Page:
NHS Number

If you have an old medical card, it will have an old-style NHS number made up of both letters and numbers. This has now been replaced by a new NHS number made up entirely of numbers.

Everyone registered with the NHS in England has their own unique NHS number made up of 10 digits shown in a 3-3-4 format, for example:

Using your NHS number to identify you correctly is an important step towards improving the safety and efficiency of your healthcare.

If you know your NHS number, or have it on a document or letter, you can help healthcare staff find your records more easily and share them safely with other people who are caring for you. Remember to keep it in a safe place that you have easy access to.

How to find your NHS number

To find out your NHS Number, contact your GP surgery and ask them to look it up. To protect your privacy, you may be asked to show a passport, driving licence or some other proof of identity.

The NHS number will now start to appear on documents received from your NHS care providers, e.g. appointment letters.

Overseas visitors and NHS numbers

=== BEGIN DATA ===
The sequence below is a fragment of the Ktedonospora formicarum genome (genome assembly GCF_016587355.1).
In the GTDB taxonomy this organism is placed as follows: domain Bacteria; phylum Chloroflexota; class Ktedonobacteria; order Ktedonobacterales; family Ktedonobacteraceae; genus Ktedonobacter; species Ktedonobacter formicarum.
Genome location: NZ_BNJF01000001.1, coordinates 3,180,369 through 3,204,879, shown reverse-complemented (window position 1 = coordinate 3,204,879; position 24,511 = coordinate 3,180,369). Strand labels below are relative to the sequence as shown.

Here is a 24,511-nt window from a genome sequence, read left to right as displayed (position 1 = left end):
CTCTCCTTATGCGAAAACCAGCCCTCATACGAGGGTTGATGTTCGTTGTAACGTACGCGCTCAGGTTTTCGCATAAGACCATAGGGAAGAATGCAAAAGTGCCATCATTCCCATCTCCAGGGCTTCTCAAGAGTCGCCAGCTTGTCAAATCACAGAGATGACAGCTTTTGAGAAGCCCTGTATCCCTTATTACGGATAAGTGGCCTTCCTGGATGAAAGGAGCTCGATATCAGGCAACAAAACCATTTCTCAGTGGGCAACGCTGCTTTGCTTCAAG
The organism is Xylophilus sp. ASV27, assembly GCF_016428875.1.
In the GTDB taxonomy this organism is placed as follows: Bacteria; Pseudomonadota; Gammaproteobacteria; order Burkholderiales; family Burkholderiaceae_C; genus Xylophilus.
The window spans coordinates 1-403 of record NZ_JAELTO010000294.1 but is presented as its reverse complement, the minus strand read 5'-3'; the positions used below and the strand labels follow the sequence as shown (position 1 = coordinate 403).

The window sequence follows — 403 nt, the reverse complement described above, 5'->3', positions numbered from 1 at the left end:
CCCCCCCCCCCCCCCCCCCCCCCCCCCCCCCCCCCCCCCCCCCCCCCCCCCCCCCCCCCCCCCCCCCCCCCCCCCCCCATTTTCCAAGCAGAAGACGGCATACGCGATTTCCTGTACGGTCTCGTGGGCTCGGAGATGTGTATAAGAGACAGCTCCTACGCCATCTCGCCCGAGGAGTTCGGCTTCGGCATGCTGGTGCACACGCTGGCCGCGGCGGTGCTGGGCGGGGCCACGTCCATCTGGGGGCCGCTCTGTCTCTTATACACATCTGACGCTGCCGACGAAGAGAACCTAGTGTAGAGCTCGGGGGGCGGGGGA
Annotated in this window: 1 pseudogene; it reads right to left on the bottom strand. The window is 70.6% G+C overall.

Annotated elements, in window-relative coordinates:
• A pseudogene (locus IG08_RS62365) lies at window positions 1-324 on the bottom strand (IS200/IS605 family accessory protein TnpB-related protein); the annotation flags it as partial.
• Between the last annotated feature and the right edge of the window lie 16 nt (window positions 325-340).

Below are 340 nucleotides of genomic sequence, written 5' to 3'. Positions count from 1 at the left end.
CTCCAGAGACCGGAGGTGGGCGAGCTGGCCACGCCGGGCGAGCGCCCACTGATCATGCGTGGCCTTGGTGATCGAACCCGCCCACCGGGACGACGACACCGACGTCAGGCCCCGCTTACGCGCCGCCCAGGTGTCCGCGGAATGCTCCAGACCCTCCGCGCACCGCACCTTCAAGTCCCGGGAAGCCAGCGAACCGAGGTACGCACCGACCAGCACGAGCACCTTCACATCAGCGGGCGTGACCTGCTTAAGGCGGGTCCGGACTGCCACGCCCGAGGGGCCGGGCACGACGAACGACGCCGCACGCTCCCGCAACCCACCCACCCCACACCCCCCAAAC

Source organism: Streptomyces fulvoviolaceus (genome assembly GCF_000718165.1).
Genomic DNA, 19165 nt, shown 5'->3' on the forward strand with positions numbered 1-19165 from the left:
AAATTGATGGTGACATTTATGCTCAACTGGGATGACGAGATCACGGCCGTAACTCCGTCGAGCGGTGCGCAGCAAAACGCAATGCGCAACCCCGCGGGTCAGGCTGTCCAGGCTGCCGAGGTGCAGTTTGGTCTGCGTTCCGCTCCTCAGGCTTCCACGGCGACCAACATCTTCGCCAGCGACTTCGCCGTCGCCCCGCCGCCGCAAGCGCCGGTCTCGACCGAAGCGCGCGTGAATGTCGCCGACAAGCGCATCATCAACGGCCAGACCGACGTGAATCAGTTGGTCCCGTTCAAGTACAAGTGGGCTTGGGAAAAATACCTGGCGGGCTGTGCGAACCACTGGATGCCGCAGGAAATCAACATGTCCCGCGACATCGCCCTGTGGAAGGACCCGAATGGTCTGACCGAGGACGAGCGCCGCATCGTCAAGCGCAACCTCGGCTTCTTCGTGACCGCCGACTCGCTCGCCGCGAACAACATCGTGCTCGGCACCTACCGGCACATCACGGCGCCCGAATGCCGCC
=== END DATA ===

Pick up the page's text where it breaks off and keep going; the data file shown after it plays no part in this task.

If you are a visitor to this country and require NHS care, you will be allocated an NHS number where it is possible to do so. In cases where the organisation is unable to allocate an NHS number directly, you will be given a local number.

Having an NHS number does not entitle you to free NHS treatment. More information on overseas visitors using the NHS is available on the Department of Health website.

Allocation of NHS numbers for infants

If your baby was born in a hospital in England or Wales, they should have been given an NHS number through the hospital system shortly after the birth.

If your baby was born at home, the health visitor will usually tell you the baby’s NHS Number when they next see you and the baby at your home or at their clinic.

For more information visit: http://www.nhs.uk/NHSEngland/thenhs/records/Pages/thenhsnumber.aspx